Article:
As a truck driver, it is vital to be aware of weigh stations and just how important they are for your journey. Factor them in when planning for your trip. If you don’t plan properly for the weight of diesel fuel, you could face unexpected delays, which leads to unhappy clients.
When transporting goods, it is vital to take the weight of Diesel Fuel into account. The weight of gasoline varies between 7.25 to 7.5 pounds per gallon and 100 gallons of diesel weighs 700 pounds. Semi-trucks get an average of 6.5 miles out of every fuel gallon.
We have put together a complete guide to weigh stations and the weight of diesel fuel, so it’s one less thing to worry about the next time you head behind the wheel on a lengthy job.
A weigh station is a checkpoint along a highway used to inspect the weights of vehicles passing through. They are equipped with special scales, and signal lights indicate if the driver needs to pull over for additional inspection. There are different types of scales used, some of which weigh in motion and allow trucks to continue to move, and others that require trucks to stop.
Trucks that exceed the limit are still allowed to operate on the highways but require a special permit that needs to be obtained before the trip and expire once the trip has ended. These are also only issued for loads which cannot be broken down any smaller and if there isn't an alternative way to transport the goods. A weigh station’s original purpose was to collect taxes from those in heavier trucks as they can do more damage to the roads. However, a road station nowadays serves much more than just this one purpose.
While the name focuses primarily on the amount of load on a truck, a weigh station does more than just this. As well as checking the gross (total) weight of the truck, they will also check compliance with hours of service regulations and act as a checkpoint for safety inspections of both the truck and the trailer.
The Department of Transportation (DOT) can perform a visual inspection that spans a range of thoroughness, from the most basic at level six to level one, which is the most rigorous. Weigh stations are operated by the state's DOT or DMV in conjunction with the state police or state highway patrol, which means they can enforce applicable laws and fines if need be.
If a truck is found to be over the weight limit, they will either receive a costly overweight ticket, have to stop until they can acquire an overweight permit, or have to offload the extra freight. The exact consequence the driver will face does differ state by state but are generally very similar. Some of the things you may encounter are:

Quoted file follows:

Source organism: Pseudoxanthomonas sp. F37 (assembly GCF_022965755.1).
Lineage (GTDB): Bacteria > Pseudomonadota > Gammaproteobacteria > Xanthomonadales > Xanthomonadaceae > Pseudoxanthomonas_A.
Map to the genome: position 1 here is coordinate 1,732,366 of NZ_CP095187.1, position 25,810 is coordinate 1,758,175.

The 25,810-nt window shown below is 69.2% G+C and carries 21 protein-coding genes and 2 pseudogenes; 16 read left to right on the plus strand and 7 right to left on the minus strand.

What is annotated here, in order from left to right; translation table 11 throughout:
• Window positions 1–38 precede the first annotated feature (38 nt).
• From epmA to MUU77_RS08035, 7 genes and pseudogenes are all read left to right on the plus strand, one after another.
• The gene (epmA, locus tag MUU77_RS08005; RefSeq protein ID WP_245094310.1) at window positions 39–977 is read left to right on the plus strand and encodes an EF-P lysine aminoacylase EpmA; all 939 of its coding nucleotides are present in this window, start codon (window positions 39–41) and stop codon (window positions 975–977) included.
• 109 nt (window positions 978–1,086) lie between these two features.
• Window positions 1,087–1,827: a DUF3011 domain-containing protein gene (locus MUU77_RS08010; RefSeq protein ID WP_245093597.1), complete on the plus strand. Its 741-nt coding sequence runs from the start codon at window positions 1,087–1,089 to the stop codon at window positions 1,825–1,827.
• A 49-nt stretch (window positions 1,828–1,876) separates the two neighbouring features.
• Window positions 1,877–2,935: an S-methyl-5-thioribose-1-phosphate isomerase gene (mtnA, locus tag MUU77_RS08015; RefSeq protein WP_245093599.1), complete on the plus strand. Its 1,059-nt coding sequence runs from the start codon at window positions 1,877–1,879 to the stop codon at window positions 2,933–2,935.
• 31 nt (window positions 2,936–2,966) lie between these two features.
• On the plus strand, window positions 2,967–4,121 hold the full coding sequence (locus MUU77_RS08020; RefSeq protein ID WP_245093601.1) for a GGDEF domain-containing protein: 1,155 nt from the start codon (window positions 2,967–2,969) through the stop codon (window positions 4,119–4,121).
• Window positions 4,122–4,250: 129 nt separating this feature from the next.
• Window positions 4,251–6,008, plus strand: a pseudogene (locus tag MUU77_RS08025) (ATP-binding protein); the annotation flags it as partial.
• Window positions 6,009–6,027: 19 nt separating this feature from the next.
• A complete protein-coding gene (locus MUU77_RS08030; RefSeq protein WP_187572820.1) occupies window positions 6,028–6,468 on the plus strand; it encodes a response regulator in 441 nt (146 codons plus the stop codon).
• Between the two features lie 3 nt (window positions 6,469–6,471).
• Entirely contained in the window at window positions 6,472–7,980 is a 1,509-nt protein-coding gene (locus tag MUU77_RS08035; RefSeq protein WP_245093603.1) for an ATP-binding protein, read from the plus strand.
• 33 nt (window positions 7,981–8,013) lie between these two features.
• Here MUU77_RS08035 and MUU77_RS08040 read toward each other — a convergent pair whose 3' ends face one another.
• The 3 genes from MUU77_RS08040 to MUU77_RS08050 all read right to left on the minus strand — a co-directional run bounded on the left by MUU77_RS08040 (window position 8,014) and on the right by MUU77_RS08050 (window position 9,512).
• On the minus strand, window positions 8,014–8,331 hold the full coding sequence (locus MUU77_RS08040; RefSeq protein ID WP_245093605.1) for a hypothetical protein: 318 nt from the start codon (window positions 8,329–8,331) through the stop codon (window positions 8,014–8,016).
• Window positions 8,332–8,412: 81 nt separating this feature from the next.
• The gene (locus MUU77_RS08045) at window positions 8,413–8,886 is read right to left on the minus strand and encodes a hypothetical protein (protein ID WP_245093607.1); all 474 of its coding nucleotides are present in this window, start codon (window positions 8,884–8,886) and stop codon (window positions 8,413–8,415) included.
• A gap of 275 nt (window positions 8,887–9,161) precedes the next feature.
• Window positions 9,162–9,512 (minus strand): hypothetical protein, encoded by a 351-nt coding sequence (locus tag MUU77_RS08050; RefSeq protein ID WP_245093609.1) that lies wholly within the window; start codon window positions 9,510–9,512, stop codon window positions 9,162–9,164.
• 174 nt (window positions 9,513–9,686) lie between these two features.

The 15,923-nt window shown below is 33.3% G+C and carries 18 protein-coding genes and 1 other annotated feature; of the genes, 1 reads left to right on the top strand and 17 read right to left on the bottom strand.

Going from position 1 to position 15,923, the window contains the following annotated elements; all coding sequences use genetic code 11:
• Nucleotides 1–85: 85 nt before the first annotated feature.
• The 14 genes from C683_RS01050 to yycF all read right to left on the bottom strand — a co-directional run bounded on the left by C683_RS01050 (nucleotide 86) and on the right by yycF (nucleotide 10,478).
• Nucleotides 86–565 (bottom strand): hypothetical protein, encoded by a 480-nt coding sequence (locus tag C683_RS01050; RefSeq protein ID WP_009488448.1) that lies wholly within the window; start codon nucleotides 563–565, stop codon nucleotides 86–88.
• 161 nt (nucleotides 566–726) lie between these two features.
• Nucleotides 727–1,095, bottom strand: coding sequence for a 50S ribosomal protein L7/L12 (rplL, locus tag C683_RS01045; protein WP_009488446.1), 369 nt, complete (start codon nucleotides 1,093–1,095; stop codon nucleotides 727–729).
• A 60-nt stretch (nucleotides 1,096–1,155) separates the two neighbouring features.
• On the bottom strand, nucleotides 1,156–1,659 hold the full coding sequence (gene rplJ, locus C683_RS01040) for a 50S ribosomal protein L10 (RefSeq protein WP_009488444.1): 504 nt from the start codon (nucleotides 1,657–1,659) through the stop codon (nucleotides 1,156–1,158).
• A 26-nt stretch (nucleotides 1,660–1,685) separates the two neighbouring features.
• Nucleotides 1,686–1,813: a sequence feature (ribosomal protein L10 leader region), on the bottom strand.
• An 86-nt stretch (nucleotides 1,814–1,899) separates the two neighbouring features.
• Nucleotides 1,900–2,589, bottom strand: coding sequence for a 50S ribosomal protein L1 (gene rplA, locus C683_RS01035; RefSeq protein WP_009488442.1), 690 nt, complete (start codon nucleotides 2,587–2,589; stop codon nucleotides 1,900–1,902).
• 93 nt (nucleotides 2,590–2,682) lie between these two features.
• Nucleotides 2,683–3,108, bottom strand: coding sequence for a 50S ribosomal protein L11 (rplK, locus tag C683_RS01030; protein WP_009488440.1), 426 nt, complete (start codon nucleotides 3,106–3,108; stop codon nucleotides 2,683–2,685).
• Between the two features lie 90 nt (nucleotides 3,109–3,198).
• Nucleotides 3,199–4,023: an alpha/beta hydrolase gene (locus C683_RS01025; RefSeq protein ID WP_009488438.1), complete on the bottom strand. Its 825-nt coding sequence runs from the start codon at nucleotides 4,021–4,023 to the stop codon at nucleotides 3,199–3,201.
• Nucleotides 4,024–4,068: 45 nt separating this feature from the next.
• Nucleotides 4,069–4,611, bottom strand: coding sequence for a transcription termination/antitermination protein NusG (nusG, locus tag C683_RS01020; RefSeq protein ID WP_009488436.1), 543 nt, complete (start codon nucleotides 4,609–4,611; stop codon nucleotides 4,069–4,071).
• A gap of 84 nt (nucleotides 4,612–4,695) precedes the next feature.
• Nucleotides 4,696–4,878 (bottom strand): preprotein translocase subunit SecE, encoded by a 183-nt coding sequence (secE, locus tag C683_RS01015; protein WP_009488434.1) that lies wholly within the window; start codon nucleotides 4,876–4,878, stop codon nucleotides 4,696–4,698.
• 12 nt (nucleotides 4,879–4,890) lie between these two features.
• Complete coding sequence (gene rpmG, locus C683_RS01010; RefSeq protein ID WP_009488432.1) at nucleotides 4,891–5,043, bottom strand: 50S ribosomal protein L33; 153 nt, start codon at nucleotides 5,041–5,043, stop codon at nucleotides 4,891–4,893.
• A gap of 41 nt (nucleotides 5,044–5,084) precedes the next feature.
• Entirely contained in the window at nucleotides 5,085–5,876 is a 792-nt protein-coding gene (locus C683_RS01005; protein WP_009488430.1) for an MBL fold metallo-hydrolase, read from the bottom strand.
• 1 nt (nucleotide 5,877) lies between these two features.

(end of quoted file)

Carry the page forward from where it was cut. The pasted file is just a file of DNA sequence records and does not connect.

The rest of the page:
The weight of gasoline varies between 7.25 to 7.5 pounds per gallon as we mentioned above. The majority of states have a requirement that means any truck with a gross weight of 80,000 Ibs or more, a single axle weight of 20,000 Ibs, or more or a tandem axle weight of 34,000 pounds or more has to stop at all weigh stations en route. In some, the limit can be higher, but providing that you fall into this category, you must stop at each one you pass through.
When transporting goods, it is vital to take the weight of Diesel Fuel into account. The weight of gasoline varies between 7.25 to 7.5 pounds per gallon, and one hundred gallons of diesel weighs 700 Ibs. Semi-trucks get an average of 6.5 miles out of every fuel gallon. This number can fluctuate, as it depends on where you are driving, the speed you drive, how you drive, and the age of the truck itself.
It is usually recommended to calculate your density of diesel fuel at 7 to assist with the mathematical side, but some count it as 8 to ensure they definitely don’t break the limit. Temperature can also impact weight, so it is better to be on the safe side. The capacity of a fuel tank in a truck varies between models, but it is usually between 100-150 gallons each side for OTR trucks. Because of this, it can be a good idea to run a trip with half a tank of fuel to avoid going over the limit, meaning you will need to stop off more to refuel. Keep these fuel stops in mind when planning your trip, and the time it will take.
If you are looking for a new career, ABCO Transportation has many great opportunities for truck drivers seeking a job change. We have a host of trucking jobs available for anyone, no matter if you have a few years of trucking experience or have many years of experience. Our friendly and helpful team will offer you all the advice and information you need to get started, and you will soon discover just why we are such a great team to work for.
If you would like more information or to browse our range of truck driving jobs, fill out our trucking job application, and we will get back to you as soon as possible. We offer job opportunities that include CDL A driver jobs and truck driving jobs in Modesto, CA. We also offer tips such as truck driver rest stop tips.
With job opportunities that are Regional, OTR, and also local, connect with us today. You could find your new career path sooner than you might think. Call us at 866-980-2710 today.
Leave a Reply